Telematics software: How to cut development costs

Telematics software: How to cut development costs

As in-car applications and services become an important differentiator for OEMs—and, OEMs hope, a driver of auto and hardware sales—the industry is faced with a new cost center and a demand for coding expertise.

It’s still not clear how much more, if anything, consumers will pay for improved applications in the car. Therefore, keeping a lid on application costs is even more essential.

Some vendors have developed strategies—such as the use of open source, simplification, and pre-testing on consumer devices—that allow them to save money on development, testing and deployment.

Not re-inventing the wheel

Open-source software lets developers re-use code while building on it in innovative ways.

The GENIVI Alliance, for example, is developing a Linux-based architecture composed of core services, middleware, and open application layer interfaces, so that manufacturers and suppliers can concentrate on adding differentiated products and services on top of it.

GENIVI has selected MeeGo Linux as the operating system for its reference architecture.

Visteon has signed onto this approach, using MeeGo and GENIVI standards for its own RAPID, an infotainment and Internet platform including audio, consumer device connectivity, and rear seat entertainment.

“By using open standards like Linux, the theory is that we’ll save a lot of money by not reinventing the wheel,” says T.C. Wingrove, senior manager of innovation for Visteon.

“The differentiation starts to happen on top with the HMI and the different applications you create. That’s what consumer care about, so that’s where we want to spend our time.” (For more on the future of the HMI, see ‘Telematics: The user interface as strategic advantage’ and order Telematics Update’s must-read ‘Human-Machine Interface Report’.)

Wingrove estimates that approximately 60 to 70 percent of code for the platform will be re-usable.

Simplify, simplify, simplify

Suppliers can profit by reducing costs for their own customers and simplifying the entire system, usually composed of parts from a variety of vendors.

Because Renesas provides the microprocessor that’s the foundation for the infotainment system, it’s found another way to lower costs: Move as much functionality as possible onto the chip, thereby reducing the total number of components the system needs.

Take, for example, backup cameras. “There’s a lot of software technology to take the information from the camera and convert it into a useful format for the microprocessor,” according to Paul Sykes, segment marketing manager for Renesas.

“We might take some of that technology and put it inside the microprocessor, so the camera can be directly connected without an external chip.”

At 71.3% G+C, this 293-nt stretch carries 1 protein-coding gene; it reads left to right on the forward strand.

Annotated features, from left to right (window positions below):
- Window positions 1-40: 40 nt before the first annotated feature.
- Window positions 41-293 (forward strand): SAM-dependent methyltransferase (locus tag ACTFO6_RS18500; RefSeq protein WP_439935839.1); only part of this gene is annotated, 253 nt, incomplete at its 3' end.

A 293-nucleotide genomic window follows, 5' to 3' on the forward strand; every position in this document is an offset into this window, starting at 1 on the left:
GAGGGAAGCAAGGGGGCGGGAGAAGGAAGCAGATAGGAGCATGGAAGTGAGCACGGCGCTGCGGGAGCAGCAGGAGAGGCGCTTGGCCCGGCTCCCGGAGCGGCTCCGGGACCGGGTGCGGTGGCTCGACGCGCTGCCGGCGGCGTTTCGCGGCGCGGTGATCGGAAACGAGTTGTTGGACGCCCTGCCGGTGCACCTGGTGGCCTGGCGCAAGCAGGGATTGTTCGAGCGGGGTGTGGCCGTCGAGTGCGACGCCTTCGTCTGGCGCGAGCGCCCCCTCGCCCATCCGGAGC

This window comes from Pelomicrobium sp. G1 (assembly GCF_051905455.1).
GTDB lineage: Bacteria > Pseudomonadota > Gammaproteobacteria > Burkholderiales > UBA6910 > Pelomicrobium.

Development cycles for the smartphone industry make the automotive industry’s look glacial.

But automotive suppliers can exploit this rapidity by putting a foot into the device market.

When TomTom acquired Siemens VDO, it created a separate automotive division out of a Siemens engineering center to directly service that sector while drawing on synergies with its consumer electronics offerings.

This strategy lets the automotive unit share development costs with its consumer division, and also allows it to get feedback on services and features before offering them for embedded units.

“We have our own call centers in Europe, the United States and Australia,” says Rik van Aken, director of marketing and product management, automotive, for TomTom.

“We can get feedback on what they like and dislike, and what works and what doesn’t.”

Moreover, TomTom can pretest its software in its consumer GPS devices, so that it works straight out of the box in the automotive space.

“We develop products in half the time and for half the cost compared to the traditional way of working for the automotive industry,” says van Aken.

Consumer feedback

Visteon also uses this strategy to recoup development costs while speeding iterations.

It released its TrafficJamCam, which lets drivers view live images from traffic cameras, directly to the iPhone app store.

With the wide use of smartphones to provide connectivity and applications to in-car systems, this app helped Visteon learn about how the phone might be used in the car.

More important, says Wingrove, it provided invaluable consumer research: “In the old days, we would have to develop a demo app, and then go out and pay a consumer research firm to recruit focus groups. Now, we’re able to put it on the portable device for relatively low cost, get revenue from the sale and also use it for consumer feedback.”

Because of Visteon’s expanding use of open-source software, the effort it takes to port applications from a smartphone to an embedded auto system is minimal, according to Wingrove.

Visteon has already released its third version of TrafficJamCam, with improvements based on direct consumer feedback.

“By the time we’re ready to put that application on the vehicle platform, we might be on the fifth or sixth software revision, one that gives consumers exactly what they ask for,” Wingrove says.

Selling the app for a minimal cost provides a bit of early revenue as well.

“In the old days, you would need to wait three years to start earning revenue,” Wingrove notes. “We don’t make a killing at this, but it pays the bills.”

If you are interested in this article, take a look at Content & Apps for Automotive USA.

Susan Kuchinskas is a regular contributor to TU.

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